Categorized | Education

WHBA awards scholarships; Masunaga’s essay

Karin Stanton/ Contributing Editor

Colette Masunaga was one of four Konawaena High School students to earn a West Hawaii Bar Association scholarship earlier this month.

Colette Masunaga

Colette Masunaga

The West Hawaii Bar Association rewarded the graduating seniors for their essays on this year’s Law Day theme – “A Legacy of Liberty Celebrating Lincoln’s Bicentennial.”

Masunaga was awarded $750. She currently is studying in Thailand through the Rotary Club Exchange program. She expects to attend university in California in the fall and study the sciences.

The essays were judged by Chief Justice Ronald Moon, Third Circuit Judge Ronald Ibarra, West Hawaii Bar Association member and attorney Vicki Kalman, Sen. Colleen Hanabusa and Mayor Billy Kenoi. 

A total of $2,500 was awarded in scholarships.

Here is Masunaga’s essay:

Whether it be coincidence or fate, the bicentenial of the birth of Abraham Lincoln in 2009 has given the United States of America another life changing figure, President Barack Obama.

Lincoln always thought of himself first as a lawyer. For nearly twenty five years, he practiced law in the Illinois courts. Lincoln did not begin his career as a lawyer. Instead, he started off as a state legislature. Later on, fellow representatives encouraged him to pursue a career in the legal profession, and in the fall of 1836, Lincoln received his license to practice law.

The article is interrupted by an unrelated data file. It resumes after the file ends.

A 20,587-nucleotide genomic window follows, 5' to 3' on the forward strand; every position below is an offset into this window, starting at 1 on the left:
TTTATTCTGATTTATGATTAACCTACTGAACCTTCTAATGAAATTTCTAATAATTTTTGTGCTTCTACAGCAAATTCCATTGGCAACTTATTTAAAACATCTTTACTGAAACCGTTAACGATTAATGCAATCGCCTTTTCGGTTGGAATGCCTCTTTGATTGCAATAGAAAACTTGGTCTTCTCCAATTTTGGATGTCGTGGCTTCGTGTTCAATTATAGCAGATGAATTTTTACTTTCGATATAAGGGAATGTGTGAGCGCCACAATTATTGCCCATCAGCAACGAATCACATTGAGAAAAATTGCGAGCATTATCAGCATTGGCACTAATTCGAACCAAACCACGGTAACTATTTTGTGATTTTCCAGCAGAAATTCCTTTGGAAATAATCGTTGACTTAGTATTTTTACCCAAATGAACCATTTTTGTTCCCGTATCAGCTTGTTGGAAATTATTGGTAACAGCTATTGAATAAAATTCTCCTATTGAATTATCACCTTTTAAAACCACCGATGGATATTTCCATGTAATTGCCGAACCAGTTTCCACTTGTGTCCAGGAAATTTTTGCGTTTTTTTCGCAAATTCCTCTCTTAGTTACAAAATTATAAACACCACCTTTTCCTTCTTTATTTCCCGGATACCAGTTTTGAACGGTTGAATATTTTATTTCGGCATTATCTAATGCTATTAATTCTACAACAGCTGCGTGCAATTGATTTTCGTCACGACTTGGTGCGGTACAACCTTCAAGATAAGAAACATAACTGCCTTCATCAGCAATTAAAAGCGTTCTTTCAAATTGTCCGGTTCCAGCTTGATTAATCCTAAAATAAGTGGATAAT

Lincoln was driven by the need to serve the people, whether it is through politics, community service, jury duty, or working to improve conditions.

Abraham Lincoln was an inspiration to the American people not only because of his accomplishments as President, but because of his humble beginnings.

He was not born to a wealthy family nor did he receive a formal education. His formal education was about eight months! He was self-educated and an avid reader.

Creating a better America, and working for the people was what President Lincoln was to the people, and this is what President Obama is to the people now.

Abraham Lincoln is the man who freed the slaves two hundred years ago, and as we celebrate his bicentennial, we also witnessed the inauguration of Barack Obama as the first African American elected president. 

In the summer of 2008, I was in Washington D.C., working at the Capitol. The Lincoln Memorial was one of my favorite places. The statue of Abraham Lincoln that sits ever so regal in his memory, is in the hearts of American people. He is one of the greatest Presidents and upheld the values of our founders of this country. Abraham Lincoln went to the Declaration of Independence was not just a piece of paper, but also the moral fabric that enables liberty to prevail in shaping our nation.

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